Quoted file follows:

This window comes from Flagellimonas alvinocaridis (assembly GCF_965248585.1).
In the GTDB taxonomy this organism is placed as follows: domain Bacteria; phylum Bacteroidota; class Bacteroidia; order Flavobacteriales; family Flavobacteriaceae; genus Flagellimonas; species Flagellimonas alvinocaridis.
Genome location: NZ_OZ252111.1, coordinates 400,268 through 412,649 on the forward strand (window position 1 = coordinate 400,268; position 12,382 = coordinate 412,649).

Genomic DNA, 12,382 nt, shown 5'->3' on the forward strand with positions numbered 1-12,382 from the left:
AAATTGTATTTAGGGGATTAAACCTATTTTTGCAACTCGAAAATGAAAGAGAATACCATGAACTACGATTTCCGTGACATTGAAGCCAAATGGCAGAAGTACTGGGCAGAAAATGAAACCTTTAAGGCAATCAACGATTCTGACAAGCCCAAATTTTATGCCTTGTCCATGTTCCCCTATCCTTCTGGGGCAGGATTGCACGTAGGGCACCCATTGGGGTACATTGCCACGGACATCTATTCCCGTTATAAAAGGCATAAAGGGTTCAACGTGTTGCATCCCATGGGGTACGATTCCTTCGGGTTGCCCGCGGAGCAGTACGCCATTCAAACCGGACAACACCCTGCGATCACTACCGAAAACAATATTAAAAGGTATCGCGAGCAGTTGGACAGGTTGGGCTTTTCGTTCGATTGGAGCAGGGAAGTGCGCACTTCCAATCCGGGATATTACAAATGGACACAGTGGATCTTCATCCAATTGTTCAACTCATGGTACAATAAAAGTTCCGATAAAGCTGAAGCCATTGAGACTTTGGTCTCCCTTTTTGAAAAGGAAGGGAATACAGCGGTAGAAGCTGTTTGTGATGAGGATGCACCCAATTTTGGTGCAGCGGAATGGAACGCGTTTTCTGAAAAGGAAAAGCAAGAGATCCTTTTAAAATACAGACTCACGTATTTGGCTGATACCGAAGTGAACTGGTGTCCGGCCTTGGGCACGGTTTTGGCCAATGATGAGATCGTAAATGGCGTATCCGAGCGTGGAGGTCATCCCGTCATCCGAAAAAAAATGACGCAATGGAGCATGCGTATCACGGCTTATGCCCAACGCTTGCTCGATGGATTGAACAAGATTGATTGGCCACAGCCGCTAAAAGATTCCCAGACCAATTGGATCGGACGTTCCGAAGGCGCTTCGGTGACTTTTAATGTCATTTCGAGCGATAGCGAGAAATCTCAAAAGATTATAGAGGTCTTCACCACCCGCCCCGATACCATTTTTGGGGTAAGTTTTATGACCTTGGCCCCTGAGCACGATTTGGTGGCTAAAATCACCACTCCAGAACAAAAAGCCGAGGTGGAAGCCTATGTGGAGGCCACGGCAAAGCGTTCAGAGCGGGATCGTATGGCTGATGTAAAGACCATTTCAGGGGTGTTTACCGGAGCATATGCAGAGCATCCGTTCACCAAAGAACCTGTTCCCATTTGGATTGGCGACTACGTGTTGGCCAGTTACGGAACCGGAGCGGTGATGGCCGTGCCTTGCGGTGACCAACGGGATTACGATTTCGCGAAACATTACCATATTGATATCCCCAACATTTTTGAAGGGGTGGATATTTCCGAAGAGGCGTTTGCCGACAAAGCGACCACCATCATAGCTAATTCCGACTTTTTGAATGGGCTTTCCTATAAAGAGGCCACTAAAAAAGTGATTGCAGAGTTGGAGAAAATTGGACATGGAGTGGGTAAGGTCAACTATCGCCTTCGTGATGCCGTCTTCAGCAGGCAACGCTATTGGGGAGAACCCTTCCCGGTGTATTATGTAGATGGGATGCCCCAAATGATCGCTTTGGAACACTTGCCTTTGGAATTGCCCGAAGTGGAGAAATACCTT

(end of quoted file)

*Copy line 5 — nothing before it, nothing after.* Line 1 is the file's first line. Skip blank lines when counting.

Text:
AAATTGTATTTAGGGGATTAAACCTATTTTTGCAACTCGAAAATGAAAGAGAATACCATGAACTACGATTTCCGTGACATTGAAGCCAAATGGCAGAAGTACTGGGCAGAAAATGAAACCTTTAAGGCAATCAACGATTCTGACAAGCCCAAATTTTATGCCTTGTCCATGTTCCCCTATCCTTCTGGGGCAGGATTGCACGTAGGGCACCCATTGGGGTACATTGCCACGGACATCTATTCCCGTTATAAAAGGCATAAAGGGTTCAACGTGTTGCATCCCATGGGGTACGATTCCTTCGGGTTGCCCGCGGAGCAGTACGCCATTCAAACCGGACAACACCCTGCGATCACTACCGAAAACAATATTAAAAGGTATCGCGAGCAGTTGGACAGGTTGGGCTTTTCGTTCGATTGGAGCAGGGAAGTGCGCACTTCCAATCCGGGATATTACAAATGGACACAGTGGATCTTCATCCAATTGTTCAACTCATGGTACAATAAAAGTTCCGATAAAGCTGAAGCCATTGAGACTTTGGTCTCCCTTTTTGAAAAGGAAGGGAATACAGCGGTAGAAGCTGTTTGTGATGAGGATGCACCCAATTTTGGTGCAGCGGAATGGAACGCGTTTTCTGAAAAGGAAAAGCAAGAGATCCTTTTAAAATACAGACTCACGTATTTGGCTGATACCGAAGTGAACTGGTGTCCGGCCTTGGGCACGGTTTTGGCCAATGATGAGATCGTAAATGGCGTATCCGAGCGTGGAGGTCATCCCGTCATCCGAAAAAAAATGACGCAATGGAGCATGCGTATCACGGCTTATGCCCAACGCTTGCTCGATGGATTGAACAAGATTGATTGGCCACAGCCGCTAAAAGATTCCCAGACCAATTGGATCGGACGTTCCGAAGGCGCTTCGGTGACTTTTAATGTCATTTCGAGCGATAGCGAGAAATCTCAAAAGATTATAGAGGTCTTCACCACCCGCCCCGATACCATTTTTGGGGTAAGTTTTATGACCTTGGCCCCTGAGCACGATTTGGTGGCTAAAATCACCACTCCAGAACAAAAAGCCGAGGTGGAAGCCTATGTGGAGGCCACGGCAAAGCGTTCAGAGCGGGATCGTATGGCTGATGTAAAGACCATTTCAGGGGTGTTTACCGGAGCATATGCAGAGCATCCGTTCACCAAAGAACCTGTTCCCATTTGGATTGGCGACTACGTGTTGGCCAGTTACGGAACCGGAGCGGTGATGGCCGTGCCTTGCGGTGACCAACGGGATTACGATTTCGCGAAACATTACCATATTGATATCCCCAACATTTTTGAAGGGGTGGATATTTCCGAAGAGGCGTTTGCCGACAAAGCGACCACCATCATAGCTAATTCCGACTTTTTGAATGGGCTTTCCTATAAAGAGGCCACTAAAAAAGTGATTGCAGAGTTGGAGAAAATTGGACATGGAGTGGGTAAGGTCAACTATCGCCTTCGTGATGCCGTCTTCAGCAGGCAACGCTATTGGGGAGAACCCTTCCCGGTGTATTATGTAGATGGGATGCCCCAAATGATCGCTTTGGAACACTTGCCTTTGGAATTGCCCGAAGTGGAGAAATACCTT